BCCI cannot act as jury and judge: Time to let Sreesanth make a comeback
In the case of Sreesanth, his record is as clean as Sachin's or Dhoni's or Gavaskar's. The courts have ruled this. So, will you also now welcome him back to cricket? His swagger, fight and belligerence?
Yesterday saw an extraordinary turn of events that once again brought into question the BCCI's ability to manage corruption.
A court in Delhi has decided that the high profile Sreesanth is not guilty of spot fixing in IPL 6. In fact, it emphatically ruled that the charges against him were so far from being proven that they were in effect a waste of everyone's time.
These are the same charges for which the BCCI has banned the highly emotive fast bowler for life.
The Indian administrators who banned Sreesanth are the same ones whose investigations declared the Chennai Super Kings and Rajasthan Royals free of conflict of interests. The same administrators who took no action against Meiyappan or Raj Kundra. The same administrators who elected Srinivasan to the ICC Board.
The same administrators whose rulings have been diametrically opposed to every finding from an Indian Court in the past 24 months.
Scary, isn't it?
In the BCCI's world, an investigation led by employee Ravi Shastri has more gravitas than one led by the Indian Supreme Court.
The blatant arrogance is both admirable and also a licence to ruin lives.
In this case, it is Sreesanth who has been slapped across the face. However, this time it wasn't by Harbhajan, but the BCCI stick of public perception management.
Logically, the Delhi Court's decree essentially has Sreesanth's criminal record for spot fixing the same as Sachin Tendulkar's. Both are less than Srinivasan's extended personal and corporate family.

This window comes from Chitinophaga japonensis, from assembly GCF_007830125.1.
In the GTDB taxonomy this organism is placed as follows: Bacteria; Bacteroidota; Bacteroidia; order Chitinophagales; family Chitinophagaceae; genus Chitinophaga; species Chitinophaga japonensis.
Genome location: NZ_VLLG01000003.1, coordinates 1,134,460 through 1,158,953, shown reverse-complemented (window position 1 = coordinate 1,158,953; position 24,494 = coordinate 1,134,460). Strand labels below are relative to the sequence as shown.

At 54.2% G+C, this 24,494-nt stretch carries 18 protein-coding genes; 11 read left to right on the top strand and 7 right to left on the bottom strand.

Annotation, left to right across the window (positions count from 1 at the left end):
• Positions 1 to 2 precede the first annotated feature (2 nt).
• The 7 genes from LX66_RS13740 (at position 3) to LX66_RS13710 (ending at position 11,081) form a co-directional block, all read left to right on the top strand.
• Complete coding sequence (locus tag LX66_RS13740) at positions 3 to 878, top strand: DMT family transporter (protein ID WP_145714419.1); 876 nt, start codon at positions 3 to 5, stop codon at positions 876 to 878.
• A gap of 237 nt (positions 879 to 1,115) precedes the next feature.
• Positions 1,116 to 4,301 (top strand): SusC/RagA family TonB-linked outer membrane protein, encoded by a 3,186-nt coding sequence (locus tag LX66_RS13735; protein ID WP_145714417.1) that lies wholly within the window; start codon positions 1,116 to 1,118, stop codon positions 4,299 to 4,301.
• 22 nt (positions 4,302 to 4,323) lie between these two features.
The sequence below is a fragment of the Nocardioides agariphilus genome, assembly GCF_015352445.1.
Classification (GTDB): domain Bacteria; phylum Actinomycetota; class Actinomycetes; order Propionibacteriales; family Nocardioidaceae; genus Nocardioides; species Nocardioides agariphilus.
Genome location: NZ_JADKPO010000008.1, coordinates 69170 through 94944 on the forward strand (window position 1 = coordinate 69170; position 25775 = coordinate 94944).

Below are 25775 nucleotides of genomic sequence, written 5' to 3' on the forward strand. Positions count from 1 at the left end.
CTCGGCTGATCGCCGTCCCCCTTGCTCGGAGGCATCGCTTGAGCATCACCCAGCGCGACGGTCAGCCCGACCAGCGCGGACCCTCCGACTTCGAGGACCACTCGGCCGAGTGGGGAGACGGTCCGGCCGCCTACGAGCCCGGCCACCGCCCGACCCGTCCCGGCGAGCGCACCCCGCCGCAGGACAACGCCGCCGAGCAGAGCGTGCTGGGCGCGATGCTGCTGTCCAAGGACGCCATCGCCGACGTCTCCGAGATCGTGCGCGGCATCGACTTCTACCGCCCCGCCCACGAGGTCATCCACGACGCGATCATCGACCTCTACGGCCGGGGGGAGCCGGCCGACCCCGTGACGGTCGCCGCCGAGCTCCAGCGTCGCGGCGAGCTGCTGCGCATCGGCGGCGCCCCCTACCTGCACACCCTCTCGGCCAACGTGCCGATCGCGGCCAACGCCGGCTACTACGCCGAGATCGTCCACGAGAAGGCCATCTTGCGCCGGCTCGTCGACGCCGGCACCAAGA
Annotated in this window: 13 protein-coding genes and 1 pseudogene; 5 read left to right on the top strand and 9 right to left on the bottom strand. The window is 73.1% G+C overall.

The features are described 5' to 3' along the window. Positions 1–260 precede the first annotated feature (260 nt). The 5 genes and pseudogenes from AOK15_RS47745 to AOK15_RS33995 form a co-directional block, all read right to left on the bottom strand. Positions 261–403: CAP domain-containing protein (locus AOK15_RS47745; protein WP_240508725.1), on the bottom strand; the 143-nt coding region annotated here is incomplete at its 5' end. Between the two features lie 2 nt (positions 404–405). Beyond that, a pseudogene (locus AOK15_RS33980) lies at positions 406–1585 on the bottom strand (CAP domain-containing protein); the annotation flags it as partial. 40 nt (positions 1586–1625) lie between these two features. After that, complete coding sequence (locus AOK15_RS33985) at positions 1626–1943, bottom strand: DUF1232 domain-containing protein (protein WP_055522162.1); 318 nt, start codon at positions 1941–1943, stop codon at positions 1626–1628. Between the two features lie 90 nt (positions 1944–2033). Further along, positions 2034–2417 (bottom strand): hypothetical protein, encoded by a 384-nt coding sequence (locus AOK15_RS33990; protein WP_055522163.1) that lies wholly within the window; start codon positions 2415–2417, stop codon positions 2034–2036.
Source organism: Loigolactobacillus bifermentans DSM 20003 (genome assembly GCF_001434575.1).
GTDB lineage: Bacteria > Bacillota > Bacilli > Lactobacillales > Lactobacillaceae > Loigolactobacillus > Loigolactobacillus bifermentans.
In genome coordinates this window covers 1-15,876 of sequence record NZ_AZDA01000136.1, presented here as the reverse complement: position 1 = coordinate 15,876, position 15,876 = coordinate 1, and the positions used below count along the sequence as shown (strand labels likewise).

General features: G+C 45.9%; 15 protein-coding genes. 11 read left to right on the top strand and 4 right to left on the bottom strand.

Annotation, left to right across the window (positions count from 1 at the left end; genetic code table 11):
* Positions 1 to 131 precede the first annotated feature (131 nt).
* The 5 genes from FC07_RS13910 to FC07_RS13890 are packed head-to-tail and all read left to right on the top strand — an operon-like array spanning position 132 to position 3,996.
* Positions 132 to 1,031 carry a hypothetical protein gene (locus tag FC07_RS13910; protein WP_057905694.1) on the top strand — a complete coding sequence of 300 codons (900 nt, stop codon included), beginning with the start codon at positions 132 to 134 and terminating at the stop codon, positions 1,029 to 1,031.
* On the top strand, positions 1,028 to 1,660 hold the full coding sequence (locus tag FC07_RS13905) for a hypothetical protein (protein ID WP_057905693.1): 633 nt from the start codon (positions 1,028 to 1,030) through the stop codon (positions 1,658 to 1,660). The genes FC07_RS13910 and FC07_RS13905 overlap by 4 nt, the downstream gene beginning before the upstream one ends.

Sreesanth always claimed his admissions and confessions to the Delhi police came under duress. The police threatened to arrest his family and he was scared. When taken in, he was in the company of a young woman outside a 5 star hotel in a car. He was drunk.
That he was a Rajasthan Royals player will always create doubts in the minds of some. Guilt by association is a powerful human reaction.
However, yesterday, the Delhi Court dropped all charges. Inferred links to key underworld figure Dawood Ibrahim were not proven.
Sreesanth has been vindicated for now. The Delhi police claim they will appeal the result.
Given this, how can the BCCI now uphold their life ban for the fast bowler? On what grounds of natural justice do they stand behind? What evidence do they have that the Delhi court has ignored, interpreted differently or simply have not seen?
This is important. Extremely important.
For if a cricketing body feels it appropriate to be the hand of justice, then its processes, procedures and probity must be easily understood and visible. More crucially, the players and fans need to trust it.
This is not the case with the BCCI. Its delusional self view is that it answers to no one. The truth is that with every call it makes that deviates far from legal system outcomes, its moral right to impart justice becomes further untenable.
In the last 2 years, it has got every high profile investigation wrong, including Sreesanth's.
Now let's put this all into perspective.
Have you welcomed Mohammed Amir back?
He in a convicted spot fixer. He only confessed after being cornered. Yes, he is young. But a man of 18 knows right from wrong. He is a cheat. Does the game really owe him anything? Do we need him? What do we lose? Why do we owe him anything at all?
In the case of Sreesanth, his record is as clean as Sachin's or Dhoni's or Gavaskar's. The courts have ruled this.
So, will you also now welcome him back to cricket? His swagger, fight and belligerence?
But not for any cricketing reason, for they will simply be a bonus.
It is because if we don't trust and respect the rulings of the courts, we are left with the BCCI making those calls on our behalf.
Let that sink in for a while.
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